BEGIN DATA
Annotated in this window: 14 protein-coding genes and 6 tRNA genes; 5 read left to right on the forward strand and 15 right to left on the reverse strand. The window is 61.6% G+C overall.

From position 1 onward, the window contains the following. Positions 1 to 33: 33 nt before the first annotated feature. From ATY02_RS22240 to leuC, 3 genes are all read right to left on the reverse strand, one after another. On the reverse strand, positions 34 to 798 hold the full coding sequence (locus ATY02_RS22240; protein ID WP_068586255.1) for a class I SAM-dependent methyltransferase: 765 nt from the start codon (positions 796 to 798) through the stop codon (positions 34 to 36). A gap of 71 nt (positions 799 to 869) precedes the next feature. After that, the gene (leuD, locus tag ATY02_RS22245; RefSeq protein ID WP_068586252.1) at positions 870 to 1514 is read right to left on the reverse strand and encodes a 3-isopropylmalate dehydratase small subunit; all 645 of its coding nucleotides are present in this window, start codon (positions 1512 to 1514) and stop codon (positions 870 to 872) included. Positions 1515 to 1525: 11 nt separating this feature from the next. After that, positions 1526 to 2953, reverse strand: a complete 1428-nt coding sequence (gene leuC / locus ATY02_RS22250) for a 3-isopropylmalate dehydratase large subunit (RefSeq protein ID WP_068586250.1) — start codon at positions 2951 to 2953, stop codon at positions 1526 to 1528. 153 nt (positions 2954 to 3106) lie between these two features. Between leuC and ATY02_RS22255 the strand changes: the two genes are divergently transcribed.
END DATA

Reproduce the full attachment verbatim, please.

Annotated in this window: 14 protein-coding genes and 6 tRNA genes; 5 read left to right on the forward strand and 15 right to left on the reverse strand. The window is 61.6% G+C overall.

From position 1 onward, the window contains the following. Positions 1 to 33: 33 nt before the first annotated feature. From ATY02_RS22240 to leuC, 3 genes are all read right to left on the reverse strand, one after another. On the reverse strand, positions 34 to 798 hold the full coding sequence (locus ATY02_RS22240; protein ID WP_068586255.1) for a class I SAM-dependent methyltransferase: 765 nt from the start codon (positions 796 to 798) through the stop codon (positions 34 to 36). A gap of 71 nt (positions 799 to 869) precedes the next feature. After that, the gene (leuD, locus tag ATY02_RS22245; RefSeq protein ID WP_068586252.1) at positions 870 to 1514 is read right to left on the reverse strand and encodes a 3-isopropylmalate dehydratase small subunit; all 645 of its coding nucleotides are present in this window, start codon (positions 1512 to 1514) and stop codon (positions 870 to 872) included. Positions 1515 to 1525: 11 nt separating this feature from the next. After that, positions 1526 to 2953, reverse strand: a complete 1428-nt coding sequence (gene leuC / locus ATY02_RS22250) for a 3-isopropylmalate dehydratase large subunit (RefSeq protein ID WP_068586250.1) — start codon at positions 2951 to 2953, stop codon at positions 1526 to 1528. 153 nt (positions 2954 to 3106) lie between these two features. Between leuC and ATY02_RS22255 the strand changes: the two genes are divergently transcribed.